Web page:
So Dave was due at the school on Monday. In the previous week, on the Wednesday, all the classes in the school looked at things that Dave had written, they put up on the walls some of Dave's work, they tried writing in a similar style to Dave - and found that they could. They produced fact files on Dave by going on line and looking at Dave's website and looking at other info. I think they did a Dave assembly and so on.

So, when Dave arrived, the children were immersed in Dave-ology.

Apart from this making Dave feel good and making him want to do his very best for every child in the school, it made Dave think about what this was doing for the children, their sense of language and literature (er...what is now called 'literacy', even though it's more than that word describes!)

If we think that part of our job in schools is to enable children to own literacy, to possess it, to be able to use it fluently and easily, to be able to get behind words on the page, words is use, so that they can get a sense of where the words they're reading come from, and why - then this whole episode seems to be a contribution in that direction.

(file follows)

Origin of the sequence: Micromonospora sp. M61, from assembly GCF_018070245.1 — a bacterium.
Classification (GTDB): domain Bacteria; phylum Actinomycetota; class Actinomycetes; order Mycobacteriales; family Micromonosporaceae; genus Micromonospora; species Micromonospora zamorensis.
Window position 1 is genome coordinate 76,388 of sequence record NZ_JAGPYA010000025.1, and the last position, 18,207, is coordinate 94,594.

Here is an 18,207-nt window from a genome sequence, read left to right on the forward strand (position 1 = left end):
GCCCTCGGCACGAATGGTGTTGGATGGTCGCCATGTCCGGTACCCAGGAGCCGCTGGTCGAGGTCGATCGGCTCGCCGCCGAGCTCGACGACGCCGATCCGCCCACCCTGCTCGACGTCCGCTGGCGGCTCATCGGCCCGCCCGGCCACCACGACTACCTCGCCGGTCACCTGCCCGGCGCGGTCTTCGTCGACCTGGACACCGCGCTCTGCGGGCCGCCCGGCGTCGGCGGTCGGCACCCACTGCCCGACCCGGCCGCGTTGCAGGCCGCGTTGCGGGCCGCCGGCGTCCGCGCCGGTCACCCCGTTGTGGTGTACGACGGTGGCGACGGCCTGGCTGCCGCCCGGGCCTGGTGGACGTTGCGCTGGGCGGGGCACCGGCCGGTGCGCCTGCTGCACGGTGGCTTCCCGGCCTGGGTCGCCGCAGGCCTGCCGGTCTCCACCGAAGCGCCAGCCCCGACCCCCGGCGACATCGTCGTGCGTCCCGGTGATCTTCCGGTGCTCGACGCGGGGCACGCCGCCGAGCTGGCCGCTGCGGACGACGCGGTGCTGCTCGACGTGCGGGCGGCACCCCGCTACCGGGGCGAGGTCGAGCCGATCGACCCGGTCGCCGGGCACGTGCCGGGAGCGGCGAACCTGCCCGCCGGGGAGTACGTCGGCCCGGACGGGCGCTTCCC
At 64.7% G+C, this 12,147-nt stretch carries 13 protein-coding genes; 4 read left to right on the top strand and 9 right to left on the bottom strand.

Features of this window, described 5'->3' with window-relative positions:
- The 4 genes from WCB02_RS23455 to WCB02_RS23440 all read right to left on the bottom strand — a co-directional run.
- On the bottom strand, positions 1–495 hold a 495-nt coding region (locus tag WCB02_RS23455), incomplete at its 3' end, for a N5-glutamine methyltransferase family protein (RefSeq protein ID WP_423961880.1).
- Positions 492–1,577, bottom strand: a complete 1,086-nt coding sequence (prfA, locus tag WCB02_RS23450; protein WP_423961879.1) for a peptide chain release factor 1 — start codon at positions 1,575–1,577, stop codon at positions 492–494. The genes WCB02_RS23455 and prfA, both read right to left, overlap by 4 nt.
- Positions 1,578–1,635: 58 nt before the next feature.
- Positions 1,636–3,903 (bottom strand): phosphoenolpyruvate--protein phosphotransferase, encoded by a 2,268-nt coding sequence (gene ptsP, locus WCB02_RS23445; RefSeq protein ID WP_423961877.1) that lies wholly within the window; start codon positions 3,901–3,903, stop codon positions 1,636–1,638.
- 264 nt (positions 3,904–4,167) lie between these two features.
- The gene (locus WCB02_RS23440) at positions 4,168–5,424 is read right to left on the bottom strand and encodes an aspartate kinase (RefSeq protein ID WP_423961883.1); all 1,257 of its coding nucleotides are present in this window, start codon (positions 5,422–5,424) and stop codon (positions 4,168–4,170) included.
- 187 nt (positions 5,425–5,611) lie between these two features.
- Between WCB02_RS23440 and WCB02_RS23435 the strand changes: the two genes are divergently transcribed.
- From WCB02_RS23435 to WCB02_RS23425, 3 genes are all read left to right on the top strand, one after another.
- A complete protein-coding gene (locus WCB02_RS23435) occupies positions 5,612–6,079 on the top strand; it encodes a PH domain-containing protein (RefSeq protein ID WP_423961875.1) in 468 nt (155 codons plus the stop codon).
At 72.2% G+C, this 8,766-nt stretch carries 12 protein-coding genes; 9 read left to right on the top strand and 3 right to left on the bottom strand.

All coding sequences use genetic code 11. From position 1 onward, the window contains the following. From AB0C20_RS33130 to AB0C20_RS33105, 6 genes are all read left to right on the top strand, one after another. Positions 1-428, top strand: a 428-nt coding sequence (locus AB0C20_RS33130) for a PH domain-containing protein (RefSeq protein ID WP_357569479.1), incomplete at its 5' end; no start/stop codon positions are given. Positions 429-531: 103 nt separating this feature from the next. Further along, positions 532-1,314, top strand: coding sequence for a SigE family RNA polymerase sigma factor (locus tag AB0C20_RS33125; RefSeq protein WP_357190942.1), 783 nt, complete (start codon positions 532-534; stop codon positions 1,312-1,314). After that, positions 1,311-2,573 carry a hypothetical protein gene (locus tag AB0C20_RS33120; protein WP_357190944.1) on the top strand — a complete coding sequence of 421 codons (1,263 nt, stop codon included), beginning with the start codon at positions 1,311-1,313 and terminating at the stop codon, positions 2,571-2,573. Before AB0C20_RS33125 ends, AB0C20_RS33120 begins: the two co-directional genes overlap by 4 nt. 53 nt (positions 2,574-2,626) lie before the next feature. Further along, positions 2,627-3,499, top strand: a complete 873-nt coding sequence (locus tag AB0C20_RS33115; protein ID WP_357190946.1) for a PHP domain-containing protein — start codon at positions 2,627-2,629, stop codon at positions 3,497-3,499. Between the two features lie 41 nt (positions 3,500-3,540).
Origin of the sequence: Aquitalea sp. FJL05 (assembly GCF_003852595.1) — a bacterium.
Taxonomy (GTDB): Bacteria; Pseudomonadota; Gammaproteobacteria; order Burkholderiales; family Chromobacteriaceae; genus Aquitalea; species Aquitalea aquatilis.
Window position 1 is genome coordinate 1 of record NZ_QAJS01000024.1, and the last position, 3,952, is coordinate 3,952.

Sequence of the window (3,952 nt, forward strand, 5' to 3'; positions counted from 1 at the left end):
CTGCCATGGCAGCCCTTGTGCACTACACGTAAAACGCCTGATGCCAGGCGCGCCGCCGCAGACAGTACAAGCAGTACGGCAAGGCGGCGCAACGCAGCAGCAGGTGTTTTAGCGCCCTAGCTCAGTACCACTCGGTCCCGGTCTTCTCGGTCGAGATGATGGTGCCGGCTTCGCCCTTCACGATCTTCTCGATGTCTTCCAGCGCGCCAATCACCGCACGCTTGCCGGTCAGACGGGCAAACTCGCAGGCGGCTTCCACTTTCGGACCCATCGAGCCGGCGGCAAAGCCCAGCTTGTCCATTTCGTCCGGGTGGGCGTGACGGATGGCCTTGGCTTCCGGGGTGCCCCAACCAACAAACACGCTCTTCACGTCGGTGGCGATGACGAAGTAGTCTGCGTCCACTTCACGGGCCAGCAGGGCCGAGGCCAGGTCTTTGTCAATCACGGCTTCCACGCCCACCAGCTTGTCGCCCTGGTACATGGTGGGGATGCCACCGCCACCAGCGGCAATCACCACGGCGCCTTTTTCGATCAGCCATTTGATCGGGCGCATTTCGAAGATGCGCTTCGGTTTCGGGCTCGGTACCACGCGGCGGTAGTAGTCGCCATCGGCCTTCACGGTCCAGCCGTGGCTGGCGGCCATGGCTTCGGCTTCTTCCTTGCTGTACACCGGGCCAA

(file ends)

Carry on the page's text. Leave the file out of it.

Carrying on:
The children now have a sense of where Dave is coming from. They made links between what Dave said (off the cuff, as it were), his prepared pieces (Dave is a poet), and things that people have said about Dave. So language is linked here to the person who is producing it. It's not a disembodied form of communication. Ironically though, by getting hold of this idea of words linked to specific people in a specific time, it enables children to understand and to move freely around language-in-use just that bit easier.

As it happens, Dave's performance makes reference all the time to getting hold of language (and non-English languages - eg the Yiddish his father spoke) so that language appears to be 'being made', 'being remembered' 'being contrasted' before their very eyes (er...ears, I mean.)

There is also a direct link between what Dave is saying (which appears to be anecdote) to the written words in his books - which the children had either read already or could read later in copies in the school.

Obviously, there are many ways to prepare for an author visit, but it seemed to Dave (and to me) that this was a particularly good way of doing it.

Please borrow, steal and adapt it.